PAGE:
Sunday, December 7, 2014


Immaculate Conception- Peru- 1700s
This week we have in the middle of Advent, two great feasts of the Blessed Virgin Mary, and birthdays for two of us in the monastery.  This first is December 8, the IMMACULATE CONCEPTION of Virgin Mary and Mother Mary Grace's birthday.  While there are many famous paintings of the Immaculate Conception, most notably Murillo's, I have chosen two lesser known works for this day.

Few doctrines of the Catholic Church are as misunderstood as the dogma of the Immaculate Conception of Mary. Many people, including many Catholics, think that it refers to the conception of Christ through the action of the Holy Spirit in the womb of the Blessed Virgin Mary. That event, though, is celebrated at the feast of the Annunciation of the Lord (March 25, nine months before Christmas).

The Immaculate Conception refers to the condition that the Blessed Virgin Mary was free from Original Sin from the very moment of her conception in the womb of her mother, Saint Anne.
Imm. Conception- Cuzco (Peru) School- 1700s

In teaching that Mary was conceived immaculate, the Catholic Church teaches that from the very moment of her conception, the Blessed Virgin Mary was free from all stain of original sin. This simply means that from the beginning, she was in a state of grace, sharing in God's own life, and that she was free from the sinful inclinations which have beset human nature after the fall.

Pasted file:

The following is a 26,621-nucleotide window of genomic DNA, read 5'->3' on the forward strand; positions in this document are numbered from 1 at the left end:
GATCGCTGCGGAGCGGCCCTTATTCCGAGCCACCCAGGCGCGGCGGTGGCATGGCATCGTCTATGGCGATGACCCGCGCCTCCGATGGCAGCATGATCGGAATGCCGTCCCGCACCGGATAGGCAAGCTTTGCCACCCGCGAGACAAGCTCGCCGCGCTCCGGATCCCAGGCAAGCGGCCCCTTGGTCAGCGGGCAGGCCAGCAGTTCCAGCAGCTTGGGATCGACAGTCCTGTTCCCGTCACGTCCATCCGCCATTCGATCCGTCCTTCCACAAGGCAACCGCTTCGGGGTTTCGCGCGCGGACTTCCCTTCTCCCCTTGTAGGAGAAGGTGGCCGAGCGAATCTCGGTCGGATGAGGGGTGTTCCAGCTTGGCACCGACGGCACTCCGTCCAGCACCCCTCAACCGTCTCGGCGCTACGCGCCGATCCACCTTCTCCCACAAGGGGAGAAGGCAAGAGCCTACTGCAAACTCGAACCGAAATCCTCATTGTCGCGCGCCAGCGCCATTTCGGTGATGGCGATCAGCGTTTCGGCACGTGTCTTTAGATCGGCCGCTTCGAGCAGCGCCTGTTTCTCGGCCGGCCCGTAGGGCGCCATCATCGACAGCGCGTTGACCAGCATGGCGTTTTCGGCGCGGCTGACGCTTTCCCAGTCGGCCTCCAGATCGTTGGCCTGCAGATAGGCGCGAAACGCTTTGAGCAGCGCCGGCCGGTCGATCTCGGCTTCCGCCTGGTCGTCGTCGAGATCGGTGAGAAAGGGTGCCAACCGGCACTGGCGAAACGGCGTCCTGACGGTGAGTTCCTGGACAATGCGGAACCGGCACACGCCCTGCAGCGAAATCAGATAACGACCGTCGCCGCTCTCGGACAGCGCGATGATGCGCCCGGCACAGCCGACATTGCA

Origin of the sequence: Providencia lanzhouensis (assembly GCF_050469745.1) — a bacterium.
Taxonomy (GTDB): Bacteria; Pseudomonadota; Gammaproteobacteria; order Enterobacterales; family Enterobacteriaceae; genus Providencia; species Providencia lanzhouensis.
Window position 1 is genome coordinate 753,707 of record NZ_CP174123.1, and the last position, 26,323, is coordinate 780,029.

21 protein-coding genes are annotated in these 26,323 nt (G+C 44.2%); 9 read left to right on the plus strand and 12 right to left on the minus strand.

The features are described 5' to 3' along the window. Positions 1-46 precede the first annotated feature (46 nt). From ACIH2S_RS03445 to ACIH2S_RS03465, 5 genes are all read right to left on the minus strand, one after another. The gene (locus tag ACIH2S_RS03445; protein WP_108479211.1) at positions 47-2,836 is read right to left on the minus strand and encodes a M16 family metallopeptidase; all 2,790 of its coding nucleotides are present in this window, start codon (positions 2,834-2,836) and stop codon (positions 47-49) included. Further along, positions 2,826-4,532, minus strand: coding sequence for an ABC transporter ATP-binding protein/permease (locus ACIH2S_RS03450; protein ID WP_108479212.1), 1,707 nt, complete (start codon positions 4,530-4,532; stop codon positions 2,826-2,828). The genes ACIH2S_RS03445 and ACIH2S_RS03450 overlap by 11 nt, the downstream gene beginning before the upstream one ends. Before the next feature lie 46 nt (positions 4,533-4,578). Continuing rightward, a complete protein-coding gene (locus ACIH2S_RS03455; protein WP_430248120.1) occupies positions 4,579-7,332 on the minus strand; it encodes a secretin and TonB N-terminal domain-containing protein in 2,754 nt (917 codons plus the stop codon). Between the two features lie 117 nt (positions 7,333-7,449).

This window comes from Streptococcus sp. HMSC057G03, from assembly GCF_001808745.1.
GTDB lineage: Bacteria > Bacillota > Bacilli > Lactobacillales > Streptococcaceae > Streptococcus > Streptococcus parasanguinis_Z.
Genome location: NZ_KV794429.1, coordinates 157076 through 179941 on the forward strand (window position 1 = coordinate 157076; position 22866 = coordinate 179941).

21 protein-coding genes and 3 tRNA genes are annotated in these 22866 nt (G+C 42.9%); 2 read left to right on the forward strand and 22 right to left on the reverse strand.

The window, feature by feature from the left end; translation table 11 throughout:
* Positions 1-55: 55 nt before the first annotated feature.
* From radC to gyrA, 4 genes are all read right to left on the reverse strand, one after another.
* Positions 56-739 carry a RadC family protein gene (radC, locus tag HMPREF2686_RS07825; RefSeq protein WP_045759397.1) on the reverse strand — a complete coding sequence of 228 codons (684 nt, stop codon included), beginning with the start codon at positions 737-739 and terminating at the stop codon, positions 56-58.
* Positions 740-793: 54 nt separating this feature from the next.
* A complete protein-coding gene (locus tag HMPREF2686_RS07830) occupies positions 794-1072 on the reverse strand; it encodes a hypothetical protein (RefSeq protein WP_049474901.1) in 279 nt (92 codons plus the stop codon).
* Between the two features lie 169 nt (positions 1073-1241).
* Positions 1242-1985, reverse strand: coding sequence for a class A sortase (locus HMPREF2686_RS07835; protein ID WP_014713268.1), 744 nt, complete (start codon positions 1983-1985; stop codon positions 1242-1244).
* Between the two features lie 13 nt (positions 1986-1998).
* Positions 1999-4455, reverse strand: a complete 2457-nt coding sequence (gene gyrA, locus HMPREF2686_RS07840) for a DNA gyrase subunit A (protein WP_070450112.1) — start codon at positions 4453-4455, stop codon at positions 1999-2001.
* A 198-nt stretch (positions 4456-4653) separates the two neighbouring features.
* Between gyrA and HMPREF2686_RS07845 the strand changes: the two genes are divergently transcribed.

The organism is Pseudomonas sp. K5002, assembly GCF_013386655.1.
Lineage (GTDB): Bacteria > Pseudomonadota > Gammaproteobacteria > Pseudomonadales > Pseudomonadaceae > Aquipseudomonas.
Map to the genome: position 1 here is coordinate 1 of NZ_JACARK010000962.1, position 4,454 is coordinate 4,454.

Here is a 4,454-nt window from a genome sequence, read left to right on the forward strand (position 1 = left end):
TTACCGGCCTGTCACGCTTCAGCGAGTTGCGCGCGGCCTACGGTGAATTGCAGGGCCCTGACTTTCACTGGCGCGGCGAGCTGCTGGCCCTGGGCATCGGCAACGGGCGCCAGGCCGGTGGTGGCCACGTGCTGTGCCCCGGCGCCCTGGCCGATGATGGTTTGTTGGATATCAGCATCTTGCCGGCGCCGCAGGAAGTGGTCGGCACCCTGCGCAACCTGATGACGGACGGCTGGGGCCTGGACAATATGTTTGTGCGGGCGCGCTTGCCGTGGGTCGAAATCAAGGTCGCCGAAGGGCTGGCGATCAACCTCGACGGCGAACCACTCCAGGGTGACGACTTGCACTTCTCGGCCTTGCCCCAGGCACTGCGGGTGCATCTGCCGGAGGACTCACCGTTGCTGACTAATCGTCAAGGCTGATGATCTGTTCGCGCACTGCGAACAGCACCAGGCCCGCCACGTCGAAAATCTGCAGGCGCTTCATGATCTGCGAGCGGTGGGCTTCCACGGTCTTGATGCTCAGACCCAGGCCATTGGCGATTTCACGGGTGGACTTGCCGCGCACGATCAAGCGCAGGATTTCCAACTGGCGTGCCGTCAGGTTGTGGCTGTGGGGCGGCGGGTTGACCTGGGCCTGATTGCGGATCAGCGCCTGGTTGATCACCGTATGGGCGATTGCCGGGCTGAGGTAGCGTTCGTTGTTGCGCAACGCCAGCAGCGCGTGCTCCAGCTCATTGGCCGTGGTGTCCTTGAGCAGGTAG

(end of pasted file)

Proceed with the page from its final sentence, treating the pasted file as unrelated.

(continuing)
She is patoness of  The United States.

The second great day, December 12,  is my birthday and the feast of OUR LADY OF GUADALUPE, patroness of the Americas.  Here I offer two modern depictions of her, one by my dear santero friend, Br. Arturo Olivas, SFO.

He says of her:
Mary, the Mother of Christ bears many titles, which witness to her enormous appeal as a heavenly advocate for all people. As the Mother of the Redeemer she is especially effective in drawing her Divine Son to those who are in particular need of His love and compassion. Such was the case when she appeared to Juan Diego, an Aztec convert, on Tepeyac Hill near Mexico City in December of 1531.

Arturo Olivas
Stephen Whatley- England
The native people of Mexico were devastated by the Spanish conquest. Hundreds of thousands died in warfare, disease, and slavery. Their culture was shattered and their spirits were leveled by the onslaught of an alien worldview. Mary appeared as an Indian woman on a site formerly dedicated to Tonantzin, the Aztec mother goddess, and spoke to Juan Diego in his native Nahua. She assured her motherly love and concern to the Indian people of the New World and to all people who suffer and are oppressed. As proof of her appearance she left her image on Juan Diego’s tilma or cloak which hangs today in the Basilica of Guadalupe in Mexico City.

Mexican settlers brought devotion to Our Lady of Guadalupe to New Mexico as early as 1598. New Mexican artists called santeros painted her image on pine panels with natural pigments and sealed with pinon sap varnish. She is always shown with her hands clasped in prayer and wearing a rose-colored robe and a blue or green mantle while standing on a crescent moon supported by a cherub and surrounded by a golden mandorla.

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